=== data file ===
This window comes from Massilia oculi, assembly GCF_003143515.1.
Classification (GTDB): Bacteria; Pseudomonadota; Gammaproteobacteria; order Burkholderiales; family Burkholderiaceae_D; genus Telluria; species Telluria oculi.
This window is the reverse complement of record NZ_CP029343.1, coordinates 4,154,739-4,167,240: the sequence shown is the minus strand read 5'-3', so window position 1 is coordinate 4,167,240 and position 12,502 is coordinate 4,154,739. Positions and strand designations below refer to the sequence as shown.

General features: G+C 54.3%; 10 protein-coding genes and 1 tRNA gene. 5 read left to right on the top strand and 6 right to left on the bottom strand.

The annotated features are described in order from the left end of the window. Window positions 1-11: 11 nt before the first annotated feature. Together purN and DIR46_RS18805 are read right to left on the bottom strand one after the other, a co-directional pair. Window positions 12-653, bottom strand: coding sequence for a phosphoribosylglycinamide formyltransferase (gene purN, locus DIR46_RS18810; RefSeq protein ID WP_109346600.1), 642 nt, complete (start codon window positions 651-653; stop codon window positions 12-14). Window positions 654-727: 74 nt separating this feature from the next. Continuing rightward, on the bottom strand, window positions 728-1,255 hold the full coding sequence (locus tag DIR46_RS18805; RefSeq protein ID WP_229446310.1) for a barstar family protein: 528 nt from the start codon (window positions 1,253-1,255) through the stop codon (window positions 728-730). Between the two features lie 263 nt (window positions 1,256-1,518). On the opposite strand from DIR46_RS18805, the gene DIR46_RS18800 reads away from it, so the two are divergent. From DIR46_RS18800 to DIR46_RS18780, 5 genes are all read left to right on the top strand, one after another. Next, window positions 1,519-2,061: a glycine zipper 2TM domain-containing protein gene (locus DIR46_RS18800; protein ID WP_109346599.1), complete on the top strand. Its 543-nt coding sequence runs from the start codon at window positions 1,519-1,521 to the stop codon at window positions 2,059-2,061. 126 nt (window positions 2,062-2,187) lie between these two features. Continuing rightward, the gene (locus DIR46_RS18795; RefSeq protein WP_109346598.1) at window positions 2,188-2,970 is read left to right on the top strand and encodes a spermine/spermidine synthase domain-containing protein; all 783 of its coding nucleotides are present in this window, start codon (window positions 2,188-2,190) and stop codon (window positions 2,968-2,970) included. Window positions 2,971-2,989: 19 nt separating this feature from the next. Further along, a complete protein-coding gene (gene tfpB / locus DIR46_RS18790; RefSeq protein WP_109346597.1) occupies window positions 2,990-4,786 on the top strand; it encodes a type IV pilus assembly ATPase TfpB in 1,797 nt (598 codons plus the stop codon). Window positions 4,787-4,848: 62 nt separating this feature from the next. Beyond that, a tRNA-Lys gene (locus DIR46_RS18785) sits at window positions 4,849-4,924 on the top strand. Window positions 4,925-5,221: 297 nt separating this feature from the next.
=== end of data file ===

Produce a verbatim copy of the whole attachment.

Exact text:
This window comes from Massilia oculi, assembly GCF_003143515.1.
Classification (GTDB): Bacteria; Pseudomonadota; Gammaproteobacteria; order Burkholderiales; family Burkholderiaceae_D; genus Telluria; species Telluria oculi.
This window is the reverse complement of record NZ_CP029343.1, coordinates 4,154,739-4,167,240: the sequence shown is the minus strand read 5'-3', so window position 1 is coordinate 4,167,240 and position 12,502 is coordinate 4,154,739. Positions and strand designations below refer to the sequence as shown.

General features: G+C 54.3%; 10 protein-coding genes and 1 tRNA gene. 5 read left to right on the top strand and 6 right to left on the bottom strand.

The annotated features are described in order from the left end of the window. Window positions 1-11: 11 nt before the first annotated feature. Together purN and DIR46_RS18805 are read right to left on the bottom strand one after the other, a co-directional pair. Window positions 12-653, bottom strand: coding sequence for a phosphoribosylglycinamide formyltransferase (gene purN, locus DIR46_RS18810; RefSeq protein ID WP_109346600.1), 642 nt, complete (start codon window positions 651-653; stop codon window positions 12-14). Window positions 654-727: 74 nt separating this feature from the next. Continuing rightward, on the bottom strand, window positions 728-1,255 hold the full coding sequence (locus tag DIR46_RS18805; RefSeq protein ID WP_229446310.1) for a barstar family protein: 528 nt from the start codon (window positions 1,253-1,255) through the stop codon (window positions 728-730). Between the two features lie 263 nt (window positions 1,256-1,518). On the opposite strand from DIR46_RS18805, the gene DIR46_RS18800 reads away from it, so the two are divergent. From DIR46_RS18800 to DIR46_RS18780, 5 genes are all read left to right on the top strand, one after another. Next, window positions 1,519-2,061: a glycine zipper 2TM domain-containing protein gene (locus DIR46_RS18800; protein ID WP_109346599.1), complete on the top strand. Its 543-nt coding sequence runs from the start codon at window positions 1,519-1,521 to the stop codon at window positions 2,059-2,061. 126 nt (window positions 2,062-2,187) lie between these two features. Continuing rightward, the gene (locus DIR46_RS18795; RefSeq protein WP_109346598.1) at window positions 2,188-2,970 is read left to right on the top strand and encodes a spermine/spermidine synthase domain-containing protein; all 783 of its coding nucleotides are present in this window, start codon (window positions 2,188-2,190) and stop codon (window positions 2,968-2,970) included. Window positions 2,971-2,989: 19 nt separating this feature from the next. Further along, a complete protein-coding gene (gene tfpB / locus DIR46_RS18790; RefSeq protein WP_109346597.1) occupies window positions 2,990-4,786 on the top strand; it encodes a type IV pilus assembly ATPase TfpB in 1,797 nt (598 codons plus the stop codon). Window positions 4,787-4,848: 62 nt separating this feature from the next. Beyond that, a tRNA-Lys gene (locus DIR46_RS18785) sits at window positions 4,849-4,924 on the top strand. Window positions 4,925-5,221: 297 nt separating this feature from the next.